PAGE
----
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Author Topic: "Engine Room" RFI  (Read 1147 times)
RIDGERIDER3
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Posts: 2




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« on: August 30, 2004, 06:09:44 PM »

BIG Questions.
1. Just what is the proper way to ground the exhaust? Running the wire from the clamps, or to the pipe itself some how?
2. Would wrapping the wire harness with "metal" tape work? Would the tape need to be grounded?
3. Does the "strap" have to be copper braid, or can one use copper wire? or maybe copper strips that are very thin?
I am driving a '97 Ford F-150 that belongs to my employer, and I am trying to get ideas of how to git rid of this high pitch sound that I only get with the engine running, and stays constant in tone and pitch no matter the RPM or vehicle speed. The noise generates mostly from the wire harness area on the drivers side. I can disconnect the antenna wire [either end] and the noise goes away.
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KC2MMI
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Posts: 620




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« Reply #1 on: September 02, 2004, 06:39:39 PM »

<Just what is the proper way to ground the exhaust?>
 Buy tinned metal "ground braid", this is woven mesh like a coax shield but flattened and fully tinned so it won't rot out under the car. You can also buy it as battery ground in 1-2' lengths and use them. Secure to the exhaust with stainless pipe clamps, and use NeverSeize or another anti-corrosion paste between the metals to ensure good conductivity and prevent corrosion. The ground braid if flexible, that's the key. Ground the tailpipe, maybe one in the middle. Check the engine grounds, there are usually several made of the same stuff, i.e. on the transmission, from the engine to the firewall, and one bypassing a motor mount.


<Would wrapping the wire harness with "metal" tape work? Would the tape need to be grounded? > What harness do you mean? Metal tape can shield and yes you'd have to ground it, usually at both ends. Coax shield is often used for this, or metal shield sold to protect hydraulic lines. If you get a "mobile ham" book up into the 70's they still show basically shielding everything in the car in order to try containing the noise.<G> Might be a lot of unnecessary or futile work.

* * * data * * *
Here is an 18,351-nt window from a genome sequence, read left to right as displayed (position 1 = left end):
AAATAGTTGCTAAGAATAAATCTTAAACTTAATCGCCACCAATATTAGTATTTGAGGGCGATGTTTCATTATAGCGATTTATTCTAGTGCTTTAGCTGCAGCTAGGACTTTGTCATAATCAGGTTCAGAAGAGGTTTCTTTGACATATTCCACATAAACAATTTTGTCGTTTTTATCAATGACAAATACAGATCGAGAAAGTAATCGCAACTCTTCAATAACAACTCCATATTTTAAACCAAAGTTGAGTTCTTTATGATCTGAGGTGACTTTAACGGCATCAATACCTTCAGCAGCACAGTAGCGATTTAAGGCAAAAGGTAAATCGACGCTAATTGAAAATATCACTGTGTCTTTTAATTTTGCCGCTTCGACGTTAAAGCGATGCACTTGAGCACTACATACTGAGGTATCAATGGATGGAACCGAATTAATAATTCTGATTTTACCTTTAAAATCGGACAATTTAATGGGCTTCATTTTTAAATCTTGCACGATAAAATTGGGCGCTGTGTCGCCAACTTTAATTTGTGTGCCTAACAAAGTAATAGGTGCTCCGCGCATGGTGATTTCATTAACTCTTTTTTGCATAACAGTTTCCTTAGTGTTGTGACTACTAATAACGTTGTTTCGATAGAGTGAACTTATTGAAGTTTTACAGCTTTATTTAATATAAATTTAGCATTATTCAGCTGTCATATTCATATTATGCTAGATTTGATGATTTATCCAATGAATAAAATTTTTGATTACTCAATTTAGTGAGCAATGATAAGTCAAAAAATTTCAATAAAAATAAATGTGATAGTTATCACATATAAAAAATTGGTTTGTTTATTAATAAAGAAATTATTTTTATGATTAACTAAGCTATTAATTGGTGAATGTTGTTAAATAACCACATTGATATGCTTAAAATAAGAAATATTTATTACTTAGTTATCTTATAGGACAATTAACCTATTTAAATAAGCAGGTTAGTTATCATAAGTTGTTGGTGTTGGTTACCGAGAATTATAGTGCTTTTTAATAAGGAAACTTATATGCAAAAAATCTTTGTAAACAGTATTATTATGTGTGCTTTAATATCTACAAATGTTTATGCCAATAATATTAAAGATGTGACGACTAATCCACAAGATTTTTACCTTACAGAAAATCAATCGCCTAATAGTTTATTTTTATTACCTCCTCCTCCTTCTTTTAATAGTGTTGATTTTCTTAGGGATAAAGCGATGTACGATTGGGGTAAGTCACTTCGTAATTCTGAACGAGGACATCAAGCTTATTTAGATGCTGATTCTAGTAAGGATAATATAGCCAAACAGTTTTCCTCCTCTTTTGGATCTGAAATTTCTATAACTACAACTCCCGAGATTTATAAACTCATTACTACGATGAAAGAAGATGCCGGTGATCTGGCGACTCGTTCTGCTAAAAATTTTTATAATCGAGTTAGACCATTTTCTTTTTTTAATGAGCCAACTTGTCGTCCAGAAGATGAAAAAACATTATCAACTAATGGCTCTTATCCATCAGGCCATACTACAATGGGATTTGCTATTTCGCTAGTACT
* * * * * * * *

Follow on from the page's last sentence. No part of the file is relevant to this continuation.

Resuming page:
<a '97 Ford F-150 that belongs to my employer,> I think there are some posts about the F150 in the "mobile" section, and Ford certainly should have some information for you. If the dealer says "Duh?" call Ford directly. Since the truck belongs to your employer...the less modding you do the happier he'll be.<G>
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AC2RC
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Posts: 112




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« Reply #2 on: September 03, 2004, 11:29:53 AM »

I have a F150 and when I looked at the exhaust I didn't think that it would be good to put it directly on the exhaust considering the heat of the pipe..But the exhaust has 1/2" rods welded to it which are used as hangers So I used braided ground, some antioxidant goop and hose clamps .I assume you have grounded every other part of the truck also.I ended up with noise from the coil pack [6 cylinder] which i corrected with a Clear Speech unit.
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K4IA
Member

Posts: 66




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« Reply #3 on: September 09, 2004, 01:56:17 PM »

If it is constant in pitch without regard to speed, it is not the ignition and grounding the tail pipe probably won't make a difference.  It sounds like a fuel pump to me.  To tell, turn the truck off for a while then go back and turn on the switch but don't go so far as to start the engine.  If you hear the noise, it is the fuel pump bringing the pressure up.  It may stop once the pressure builds to the cutoff but of course it would run constantly if the truck was being driven.

Ford fuel pumps are notorious for this.  Ford may have a fix or you can try wrapping the fuel pump wires with toroids close to where the pump is installed by the tank.  There are a couple of articles about this on the web.
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K4IA
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Posts: 66




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« Reply #4 on: September 09, 2004, 02:00:25 PM »

I should add - a high pitched whine can also be the alternator but my test will tell that too.  Alternator whine will change pitch with speed and the alternator will not be running if you just turn on the ignition.  So, if you turn on the ignition without starting the truck and don't hear the noise, but you do hear the noise when the engine is running, suspect the alternator and attack it with grounding strap and toroids.
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